HALIFAX — Fisheries ministers from the three Maritime provinces say they’re hoping for industry consensus to implement a fee to promote lobsters that would be paid by fishermen, buyers and processors.
© Lobster Traps
The ministers were meeting in Halifax with harvesting and processing groups Wednesday and Thursday in an effort to strengthen the struggling lobster industry.
They are discussing a proposed levy of one cent per pound to be paid by fishermen, and another cent per pound to be paid by the onshore side of the industry to do a better job branding the crustacean.
Fisheries Minister Michael Olscamp of New Brunswick said industry agreement with the levy would give the three governments the green light to pass laws and create funding for marketing lobsters.
“It’s very important the levy be introduced because of the potential it offers in terms of making this a more efficient industry,” Olscamp said. “If we could have a consensus with the levy or at least a consensus to move forward in an expedient matter, I’d be happy about that.”
The levy was an idea recommended last year by a three-member panel that reviewed the lobster industry. The panel estimated it would raise about $2.5 million a year.
Nova Scotia Fisheries Minister Keith Colwell and his P.E.I. counterpart Ron MacKinley said their governments could simply impose the levy, but they would rather do so with the industry clearly behind it.
“Exactly how we’d do it, I’m not sure yet,” Colwell said. “We can do it through regulation, not legislation. We could impose it, but I’d rather do it in conjunction with the industry.”
Colwell said one challenge is that there are more than 25 groups representing lobster fishermen in the province, and there is no umbrella group to speak for all of the harvesters.
MacKinley said in Prince Edward Island, there is a single fishermen’s organization and it supports the levy.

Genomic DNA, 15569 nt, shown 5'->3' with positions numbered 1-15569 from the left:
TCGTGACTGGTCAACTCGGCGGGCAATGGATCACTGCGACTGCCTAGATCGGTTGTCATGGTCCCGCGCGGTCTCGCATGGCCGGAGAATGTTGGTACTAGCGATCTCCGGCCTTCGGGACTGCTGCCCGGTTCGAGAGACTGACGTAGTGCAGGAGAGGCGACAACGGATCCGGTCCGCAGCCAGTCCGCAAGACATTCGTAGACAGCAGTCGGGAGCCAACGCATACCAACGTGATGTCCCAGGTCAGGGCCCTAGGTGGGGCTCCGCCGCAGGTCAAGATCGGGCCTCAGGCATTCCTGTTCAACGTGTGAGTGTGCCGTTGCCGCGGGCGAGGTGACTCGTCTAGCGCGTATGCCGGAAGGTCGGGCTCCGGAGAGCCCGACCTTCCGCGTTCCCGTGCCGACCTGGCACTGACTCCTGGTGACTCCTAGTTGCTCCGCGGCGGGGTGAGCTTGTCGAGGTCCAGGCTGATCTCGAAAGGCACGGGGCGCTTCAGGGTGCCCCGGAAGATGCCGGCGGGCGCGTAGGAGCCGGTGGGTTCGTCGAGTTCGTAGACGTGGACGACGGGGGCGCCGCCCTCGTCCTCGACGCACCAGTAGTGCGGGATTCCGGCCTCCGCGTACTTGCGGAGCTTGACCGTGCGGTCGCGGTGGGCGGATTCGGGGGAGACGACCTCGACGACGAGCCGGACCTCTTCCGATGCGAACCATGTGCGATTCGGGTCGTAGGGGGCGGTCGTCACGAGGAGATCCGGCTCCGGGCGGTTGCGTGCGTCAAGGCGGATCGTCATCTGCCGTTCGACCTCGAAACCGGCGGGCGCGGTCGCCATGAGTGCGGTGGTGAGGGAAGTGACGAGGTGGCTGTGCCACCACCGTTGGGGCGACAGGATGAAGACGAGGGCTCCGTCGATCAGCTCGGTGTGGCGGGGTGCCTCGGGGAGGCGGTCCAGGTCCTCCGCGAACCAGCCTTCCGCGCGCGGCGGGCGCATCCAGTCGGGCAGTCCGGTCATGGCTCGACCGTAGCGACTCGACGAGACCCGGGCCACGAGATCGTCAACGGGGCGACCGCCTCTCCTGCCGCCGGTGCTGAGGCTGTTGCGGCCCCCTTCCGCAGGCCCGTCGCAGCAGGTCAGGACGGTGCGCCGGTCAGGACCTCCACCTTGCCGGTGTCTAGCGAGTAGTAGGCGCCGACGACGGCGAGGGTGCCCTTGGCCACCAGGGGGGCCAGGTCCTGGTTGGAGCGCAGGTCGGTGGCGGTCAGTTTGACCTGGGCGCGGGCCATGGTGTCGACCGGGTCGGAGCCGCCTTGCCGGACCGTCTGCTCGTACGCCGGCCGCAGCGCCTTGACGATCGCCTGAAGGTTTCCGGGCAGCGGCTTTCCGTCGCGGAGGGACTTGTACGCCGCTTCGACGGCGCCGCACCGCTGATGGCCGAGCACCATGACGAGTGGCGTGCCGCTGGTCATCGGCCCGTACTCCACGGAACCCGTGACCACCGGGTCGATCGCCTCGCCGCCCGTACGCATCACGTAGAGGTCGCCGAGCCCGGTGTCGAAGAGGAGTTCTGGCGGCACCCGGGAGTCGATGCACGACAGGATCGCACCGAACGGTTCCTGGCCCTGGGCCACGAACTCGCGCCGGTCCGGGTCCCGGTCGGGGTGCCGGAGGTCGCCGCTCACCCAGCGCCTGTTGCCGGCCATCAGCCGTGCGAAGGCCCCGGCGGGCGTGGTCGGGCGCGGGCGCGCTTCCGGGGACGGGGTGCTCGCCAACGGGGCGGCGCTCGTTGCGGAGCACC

“My job is going to be easy in Prince Edward because we have on organization and we have them supporting the levy,” said MacKinley.
The New Brunswick branch of the Maritime Fishermen’s Union, one of the region’s largest fishermen’s groups, is boycotting the meeting over a disagreement with Ottawa’s decision to boost the minimum lobster carapace size by one millimetre rather than two millimetres.
But the organization has passed a resolution saying it favours the levy and is urging the provincial governments to act quickly.
The panel report also concluded that fishermen and the various processing and buying groups involved in the lobster industry lack information, concentrate on quantity over quality, and don’t co-operate with each other.
The report also said Canadian fishermen have been losing market share to better-organized competitors in Maine and recommended a minimum price-setting mechanism be set up by industry groups and enforced by provincial governments. It said if the industry had stable prices and joint marketing efforts, the chaotic rush to be first to fish for lobster may decline.
But at the outset of the meeting, all three provincial governments said they found fishing groups in their jurisdictions were unlikely to quickly agree on such a price-setting system.